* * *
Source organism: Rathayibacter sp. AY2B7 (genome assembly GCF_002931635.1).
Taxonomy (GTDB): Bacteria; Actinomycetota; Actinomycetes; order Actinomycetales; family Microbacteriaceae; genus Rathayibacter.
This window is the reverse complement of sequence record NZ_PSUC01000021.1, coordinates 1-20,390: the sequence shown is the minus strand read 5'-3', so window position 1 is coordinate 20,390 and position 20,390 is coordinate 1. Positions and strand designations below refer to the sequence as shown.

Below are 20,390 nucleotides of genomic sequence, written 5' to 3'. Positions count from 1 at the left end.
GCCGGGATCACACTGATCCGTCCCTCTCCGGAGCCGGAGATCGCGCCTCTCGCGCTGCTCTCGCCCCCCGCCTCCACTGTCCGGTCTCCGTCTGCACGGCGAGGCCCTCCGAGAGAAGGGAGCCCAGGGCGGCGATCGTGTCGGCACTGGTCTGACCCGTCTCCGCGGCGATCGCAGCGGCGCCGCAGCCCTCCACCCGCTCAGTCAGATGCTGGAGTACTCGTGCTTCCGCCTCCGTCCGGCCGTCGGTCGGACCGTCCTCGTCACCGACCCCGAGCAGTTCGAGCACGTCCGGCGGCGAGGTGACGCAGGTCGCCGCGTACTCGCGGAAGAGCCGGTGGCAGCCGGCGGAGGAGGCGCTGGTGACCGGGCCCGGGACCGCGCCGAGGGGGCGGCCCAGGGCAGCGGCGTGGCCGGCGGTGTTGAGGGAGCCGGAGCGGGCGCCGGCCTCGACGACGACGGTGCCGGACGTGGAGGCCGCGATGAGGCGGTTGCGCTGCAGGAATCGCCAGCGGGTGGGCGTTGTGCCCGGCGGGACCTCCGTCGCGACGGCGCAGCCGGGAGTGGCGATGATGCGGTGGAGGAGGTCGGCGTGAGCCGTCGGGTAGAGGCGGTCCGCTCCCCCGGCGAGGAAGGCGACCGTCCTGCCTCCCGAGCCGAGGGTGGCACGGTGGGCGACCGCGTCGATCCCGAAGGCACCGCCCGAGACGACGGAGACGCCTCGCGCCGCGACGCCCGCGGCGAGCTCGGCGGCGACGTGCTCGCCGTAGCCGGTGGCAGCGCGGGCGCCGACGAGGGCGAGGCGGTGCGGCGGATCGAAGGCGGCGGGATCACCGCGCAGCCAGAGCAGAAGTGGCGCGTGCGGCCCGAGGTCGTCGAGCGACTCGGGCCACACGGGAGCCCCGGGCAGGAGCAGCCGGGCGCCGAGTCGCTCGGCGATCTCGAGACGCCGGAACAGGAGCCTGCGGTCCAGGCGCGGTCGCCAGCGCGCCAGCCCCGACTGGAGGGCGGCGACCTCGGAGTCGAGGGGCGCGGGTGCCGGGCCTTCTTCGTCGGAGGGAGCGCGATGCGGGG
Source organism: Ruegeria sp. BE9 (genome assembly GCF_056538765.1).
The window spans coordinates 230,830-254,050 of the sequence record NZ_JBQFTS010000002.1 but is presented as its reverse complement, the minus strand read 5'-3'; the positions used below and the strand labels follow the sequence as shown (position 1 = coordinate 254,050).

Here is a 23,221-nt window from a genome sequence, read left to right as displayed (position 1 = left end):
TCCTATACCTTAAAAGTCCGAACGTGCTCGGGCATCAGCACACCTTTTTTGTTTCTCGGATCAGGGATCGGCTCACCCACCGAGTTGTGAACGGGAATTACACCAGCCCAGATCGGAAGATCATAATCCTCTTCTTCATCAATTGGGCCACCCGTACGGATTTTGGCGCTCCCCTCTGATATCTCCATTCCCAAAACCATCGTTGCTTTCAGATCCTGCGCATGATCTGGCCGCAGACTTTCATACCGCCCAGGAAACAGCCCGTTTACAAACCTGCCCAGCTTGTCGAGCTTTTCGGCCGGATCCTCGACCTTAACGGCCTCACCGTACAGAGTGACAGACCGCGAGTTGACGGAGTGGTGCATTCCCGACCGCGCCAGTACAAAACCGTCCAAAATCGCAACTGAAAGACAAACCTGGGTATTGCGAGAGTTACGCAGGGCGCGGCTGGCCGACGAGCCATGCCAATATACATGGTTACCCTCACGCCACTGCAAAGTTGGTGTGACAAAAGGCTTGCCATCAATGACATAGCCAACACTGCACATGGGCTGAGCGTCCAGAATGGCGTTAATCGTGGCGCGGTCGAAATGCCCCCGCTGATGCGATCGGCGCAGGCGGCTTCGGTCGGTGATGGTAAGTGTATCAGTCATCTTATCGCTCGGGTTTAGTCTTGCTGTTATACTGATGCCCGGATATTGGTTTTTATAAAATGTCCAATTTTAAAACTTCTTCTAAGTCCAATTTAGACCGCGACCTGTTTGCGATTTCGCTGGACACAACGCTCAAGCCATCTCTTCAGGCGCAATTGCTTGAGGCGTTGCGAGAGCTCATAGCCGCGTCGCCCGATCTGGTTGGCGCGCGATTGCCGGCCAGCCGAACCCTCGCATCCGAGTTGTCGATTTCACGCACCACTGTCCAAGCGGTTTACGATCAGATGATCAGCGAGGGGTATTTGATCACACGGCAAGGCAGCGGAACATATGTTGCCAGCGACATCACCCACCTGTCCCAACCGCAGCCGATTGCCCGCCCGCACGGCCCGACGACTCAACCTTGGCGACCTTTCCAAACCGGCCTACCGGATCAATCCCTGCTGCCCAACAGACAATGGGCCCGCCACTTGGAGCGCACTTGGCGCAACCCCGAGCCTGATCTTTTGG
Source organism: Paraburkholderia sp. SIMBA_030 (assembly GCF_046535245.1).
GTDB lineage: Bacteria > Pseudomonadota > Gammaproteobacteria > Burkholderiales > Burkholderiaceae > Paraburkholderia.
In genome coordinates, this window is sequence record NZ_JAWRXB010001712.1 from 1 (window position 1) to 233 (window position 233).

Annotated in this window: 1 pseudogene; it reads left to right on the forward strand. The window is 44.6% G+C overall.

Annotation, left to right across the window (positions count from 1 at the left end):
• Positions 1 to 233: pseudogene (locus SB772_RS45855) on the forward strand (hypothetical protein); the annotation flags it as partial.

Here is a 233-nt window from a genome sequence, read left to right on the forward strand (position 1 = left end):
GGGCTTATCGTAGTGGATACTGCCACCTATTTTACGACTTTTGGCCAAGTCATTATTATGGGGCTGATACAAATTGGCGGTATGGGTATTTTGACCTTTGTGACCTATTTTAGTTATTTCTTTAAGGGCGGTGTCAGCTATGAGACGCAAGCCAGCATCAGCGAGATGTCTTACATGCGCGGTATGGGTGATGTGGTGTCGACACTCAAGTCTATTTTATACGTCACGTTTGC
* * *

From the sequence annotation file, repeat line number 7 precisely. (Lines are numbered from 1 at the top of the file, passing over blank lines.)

The window spans coordinates 230,830-254,050 of the sequence record NZ_JBQFTS010000002.1 but is presented as its reverse complement, the minus strand read 5'-3'; the positions used below and the strand labels follow the sequence as shown (position 1 = coordinate 254,050).